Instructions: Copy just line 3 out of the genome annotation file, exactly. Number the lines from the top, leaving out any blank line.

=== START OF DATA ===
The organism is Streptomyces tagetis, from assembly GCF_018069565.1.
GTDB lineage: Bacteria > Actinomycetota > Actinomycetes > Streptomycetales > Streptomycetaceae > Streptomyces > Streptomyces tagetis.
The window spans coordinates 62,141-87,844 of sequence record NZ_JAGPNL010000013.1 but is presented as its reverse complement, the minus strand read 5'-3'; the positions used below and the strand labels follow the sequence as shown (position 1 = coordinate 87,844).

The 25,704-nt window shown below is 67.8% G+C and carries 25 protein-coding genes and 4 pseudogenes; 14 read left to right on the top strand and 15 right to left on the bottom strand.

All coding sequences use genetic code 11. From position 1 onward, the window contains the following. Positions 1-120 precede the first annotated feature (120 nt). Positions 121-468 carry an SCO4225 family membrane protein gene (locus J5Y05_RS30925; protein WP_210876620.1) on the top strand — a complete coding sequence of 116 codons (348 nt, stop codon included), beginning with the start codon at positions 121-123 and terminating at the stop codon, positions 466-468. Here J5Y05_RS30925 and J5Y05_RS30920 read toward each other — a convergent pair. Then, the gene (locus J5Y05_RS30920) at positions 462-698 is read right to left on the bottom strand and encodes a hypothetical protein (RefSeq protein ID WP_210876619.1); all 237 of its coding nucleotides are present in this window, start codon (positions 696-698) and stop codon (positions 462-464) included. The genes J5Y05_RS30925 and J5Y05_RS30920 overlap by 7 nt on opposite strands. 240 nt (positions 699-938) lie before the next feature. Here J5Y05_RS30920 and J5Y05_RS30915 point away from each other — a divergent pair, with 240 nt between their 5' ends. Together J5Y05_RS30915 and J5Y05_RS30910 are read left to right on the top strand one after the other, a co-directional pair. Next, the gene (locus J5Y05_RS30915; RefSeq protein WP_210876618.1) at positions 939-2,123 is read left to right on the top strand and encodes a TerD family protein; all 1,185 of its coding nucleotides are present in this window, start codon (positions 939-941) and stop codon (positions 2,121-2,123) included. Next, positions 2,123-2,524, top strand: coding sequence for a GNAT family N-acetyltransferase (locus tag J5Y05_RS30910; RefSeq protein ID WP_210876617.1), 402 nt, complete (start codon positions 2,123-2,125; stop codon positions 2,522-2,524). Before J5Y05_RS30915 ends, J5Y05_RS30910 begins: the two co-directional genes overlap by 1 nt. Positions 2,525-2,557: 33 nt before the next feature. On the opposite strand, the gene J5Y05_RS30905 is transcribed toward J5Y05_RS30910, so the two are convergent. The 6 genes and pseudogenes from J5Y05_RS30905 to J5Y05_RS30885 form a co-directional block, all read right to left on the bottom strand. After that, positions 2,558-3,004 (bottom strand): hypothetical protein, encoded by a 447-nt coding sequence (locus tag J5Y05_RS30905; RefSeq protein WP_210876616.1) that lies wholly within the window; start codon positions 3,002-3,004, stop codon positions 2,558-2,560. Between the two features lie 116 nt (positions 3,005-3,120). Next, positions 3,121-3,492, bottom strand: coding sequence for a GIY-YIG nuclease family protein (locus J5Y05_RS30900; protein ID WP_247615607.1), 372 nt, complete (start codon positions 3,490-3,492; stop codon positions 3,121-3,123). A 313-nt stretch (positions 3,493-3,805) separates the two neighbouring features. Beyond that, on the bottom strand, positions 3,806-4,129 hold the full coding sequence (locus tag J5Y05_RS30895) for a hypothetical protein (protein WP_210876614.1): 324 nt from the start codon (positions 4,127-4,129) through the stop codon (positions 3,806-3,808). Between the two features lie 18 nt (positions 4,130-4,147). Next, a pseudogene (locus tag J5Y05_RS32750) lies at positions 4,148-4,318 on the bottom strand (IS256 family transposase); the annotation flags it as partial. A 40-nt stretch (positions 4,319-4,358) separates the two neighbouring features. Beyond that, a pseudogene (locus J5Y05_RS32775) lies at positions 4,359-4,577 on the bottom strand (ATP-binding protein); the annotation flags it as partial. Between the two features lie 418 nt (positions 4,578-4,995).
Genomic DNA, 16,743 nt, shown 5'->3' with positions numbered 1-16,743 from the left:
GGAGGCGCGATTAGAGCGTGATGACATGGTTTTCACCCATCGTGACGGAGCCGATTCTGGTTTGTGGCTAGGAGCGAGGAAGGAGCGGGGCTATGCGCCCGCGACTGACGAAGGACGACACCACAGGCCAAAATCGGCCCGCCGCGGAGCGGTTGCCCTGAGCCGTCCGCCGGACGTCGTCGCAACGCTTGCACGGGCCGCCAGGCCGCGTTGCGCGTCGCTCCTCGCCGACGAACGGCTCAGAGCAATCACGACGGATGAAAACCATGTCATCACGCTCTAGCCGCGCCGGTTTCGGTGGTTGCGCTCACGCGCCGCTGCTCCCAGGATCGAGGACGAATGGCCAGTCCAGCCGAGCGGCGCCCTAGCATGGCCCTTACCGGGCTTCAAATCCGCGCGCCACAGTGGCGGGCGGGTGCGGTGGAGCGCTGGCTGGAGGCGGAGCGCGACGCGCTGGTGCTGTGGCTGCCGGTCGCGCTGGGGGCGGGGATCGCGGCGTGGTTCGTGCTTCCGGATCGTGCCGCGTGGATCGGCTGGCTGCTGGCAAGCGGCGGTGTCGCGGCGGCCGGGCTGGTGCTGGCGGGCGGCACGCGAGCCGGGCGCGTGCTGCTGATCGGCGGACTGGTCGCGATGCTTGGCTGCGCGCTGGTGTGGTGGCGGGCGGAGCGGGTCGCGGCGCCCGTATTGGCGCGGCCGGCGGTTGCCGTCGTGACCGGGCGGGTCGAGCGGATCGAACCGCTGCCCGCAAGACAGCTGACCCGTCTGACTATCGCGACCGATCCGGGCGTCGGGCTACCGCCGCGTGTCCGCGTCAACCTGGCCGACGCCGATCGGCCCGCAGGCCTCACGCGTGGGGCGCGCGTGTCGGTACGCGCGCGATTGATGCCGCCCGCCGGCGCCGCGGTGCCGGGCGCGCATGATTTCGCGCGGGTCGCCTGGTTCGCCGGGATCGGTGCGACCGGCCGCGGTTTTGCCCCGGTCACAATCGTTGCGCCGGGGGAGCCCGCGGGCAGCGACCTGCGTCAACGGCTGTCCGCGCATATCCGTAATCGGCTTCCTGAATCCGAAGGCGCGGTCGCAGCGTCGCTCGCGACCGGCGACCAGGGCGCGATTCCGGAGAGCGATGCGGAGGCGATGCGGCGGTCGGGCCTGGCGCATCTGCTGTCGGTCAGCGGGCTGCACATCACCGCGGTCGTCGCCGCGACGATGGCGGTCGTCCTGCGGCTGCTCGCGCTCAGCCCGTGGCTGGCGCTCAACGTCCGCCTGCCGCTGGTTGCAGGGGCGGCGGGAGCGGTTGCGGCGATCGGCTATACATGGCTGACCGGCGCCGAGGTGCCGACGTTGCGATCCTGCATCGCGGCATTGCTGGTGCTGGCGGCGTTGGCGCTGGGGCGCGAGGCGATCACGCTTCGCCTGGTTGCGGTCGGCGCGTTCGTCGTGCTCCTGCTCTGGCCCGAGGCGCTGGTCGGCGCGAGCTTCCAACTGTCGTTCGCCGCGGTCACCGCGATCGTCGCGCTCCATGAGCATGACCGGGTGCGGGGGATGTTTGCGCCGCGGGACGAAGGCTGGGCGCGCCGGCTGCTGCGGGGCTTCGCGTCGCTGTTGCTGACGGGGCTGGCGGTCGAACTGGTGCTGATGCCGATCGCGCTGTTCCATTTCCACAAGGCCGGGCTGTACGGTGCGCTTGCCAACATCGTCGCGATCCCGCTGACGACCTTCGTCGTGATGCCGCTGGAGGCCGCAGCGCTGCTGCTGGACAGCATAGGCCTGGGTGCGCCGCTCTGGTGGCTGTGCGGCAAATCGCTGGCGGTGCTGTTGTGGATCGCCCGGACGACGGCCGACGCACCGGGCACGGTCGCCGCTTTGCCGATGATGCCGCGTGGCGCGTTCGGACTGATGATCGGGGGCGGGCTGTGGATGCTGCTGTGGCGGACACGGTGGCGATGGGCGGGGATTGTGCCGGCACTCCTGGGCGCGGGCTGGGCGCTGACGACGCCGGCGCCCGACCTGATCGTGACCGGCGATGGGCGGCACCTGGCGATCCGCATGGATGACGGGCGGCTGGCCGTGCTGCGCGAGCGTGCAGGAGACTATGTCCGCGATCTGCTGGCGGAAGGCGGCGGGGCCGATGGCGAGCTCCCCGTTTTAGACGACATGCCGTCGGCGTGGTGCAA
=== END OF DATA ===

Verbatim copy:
The window spans coordinates 62,141-87,844 of sequence record NZ_JAGPNL010000013.1 but is presented as its reverse complement, the minus strand read 5'-3'; the positions used below and the strand labels follow the sequence as shown (position 1 = coordinate 87,844).